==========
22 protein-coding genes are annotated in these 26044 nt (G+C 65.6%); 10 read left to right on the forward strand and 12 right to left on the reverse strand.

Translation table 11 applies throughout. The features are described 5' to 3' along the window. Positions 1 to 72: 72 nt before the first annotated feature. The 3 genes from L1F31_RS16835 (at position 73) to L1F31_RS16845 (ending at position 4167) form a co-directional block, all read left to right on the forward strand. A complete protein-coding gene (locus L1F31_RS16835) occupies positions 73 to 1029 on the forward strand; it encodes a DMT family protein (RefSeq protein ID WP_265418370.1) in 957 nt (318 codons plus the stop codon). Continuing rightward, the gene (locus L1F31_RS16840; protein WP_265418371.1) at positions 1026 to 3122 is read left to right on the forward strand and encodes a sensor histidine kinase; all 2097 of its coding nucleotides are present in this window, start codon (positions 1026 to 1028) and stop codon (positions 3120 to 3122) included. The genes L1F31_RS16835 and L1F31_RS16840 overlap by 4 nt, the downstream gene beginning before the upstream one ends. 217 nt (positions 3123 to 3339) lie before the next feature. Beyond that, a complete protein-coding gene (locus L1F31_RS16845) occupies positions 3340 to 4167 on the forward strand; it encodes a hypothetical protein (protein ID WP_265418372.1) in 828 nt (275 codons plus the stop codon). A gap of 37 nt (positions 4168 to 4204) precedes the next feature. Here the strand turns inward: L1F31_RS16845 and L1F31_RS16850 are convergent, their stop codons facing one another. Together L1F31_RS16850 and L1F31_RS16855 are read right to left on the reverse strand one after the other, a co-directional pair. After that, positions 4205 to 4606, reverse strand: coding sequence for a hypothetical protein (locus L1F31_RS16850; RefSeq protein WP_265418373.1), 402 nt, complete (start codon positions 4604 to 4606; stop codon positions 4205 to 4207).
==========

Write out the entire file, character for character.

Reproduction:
22 protein-coding genes are annotated in these 26044 nt (G+C 65.6%); 10 read left to right on the forward strand and 12 right to left on the reverse strand.

Translation table 11 applies throughout. The features are described 5' to 3' along the window. Positions 1 to 72: 72 nt before the first annotated feature. The 3 genes from L1F31_RS16835 (at position 73) to L1F31_RS16845 (ending at position 4167) form a co-directional block, all read left to right on the forward strand. A complete protein-coding gene (locus L1F31_RS16835) occupies positions 73 to 1029 on the forward strand; it encodes a DMT family protein (RefSeq protein ID WP_265418370.1) in 957 nt (318 codons plus the stop codon). Continuing rightward, the gene (locus L1F31_RS16840; protein WP_265418371.1) at positions 1026 to 3122 is read left to right on the forward strand and encodes a sensor histidine kinase; all 2097 of its coding nucleotides are present in this window, start codon (positions 1026 to 1028) and stop codon (positions 3120 to 3122) included. The genes L1F31_RS16835 and L1F31_RS16840 overlap by 4 nt, the downstream gene beginning before the upstream one ends. 217 nt (positions 3123 to 3339) lie before the next feature. Beyond that, a complete protein-coding gene (locus L1F31_RS16845) occupies positions 3340 to 4167 on the forward strand; it encodes a hypothetical protein (protein ID WP_265418372.1) in 828 nt (275 codons plus the stop codon). A gap of 37 nt (positions 4168 to 4204) precedes the next feature. Here the strand turns inward: L1F31_RS16845 and L1F31_RS16850 are convergent, their stop codons facing one another. Together L1F31_RS16850 and L1F31_RS16855 are read right to left on the reverse strand one after the other, a co-directional pair. After that, positions 4205 to 4606, reverse strand: coding sequence for a hypothetical protein (locus L1F31_RS16850; RefSeq protein WP_265418373.1), 402 nt, complete (start codon positions 4604 to 4606; stop codon positions 4205 to 4207).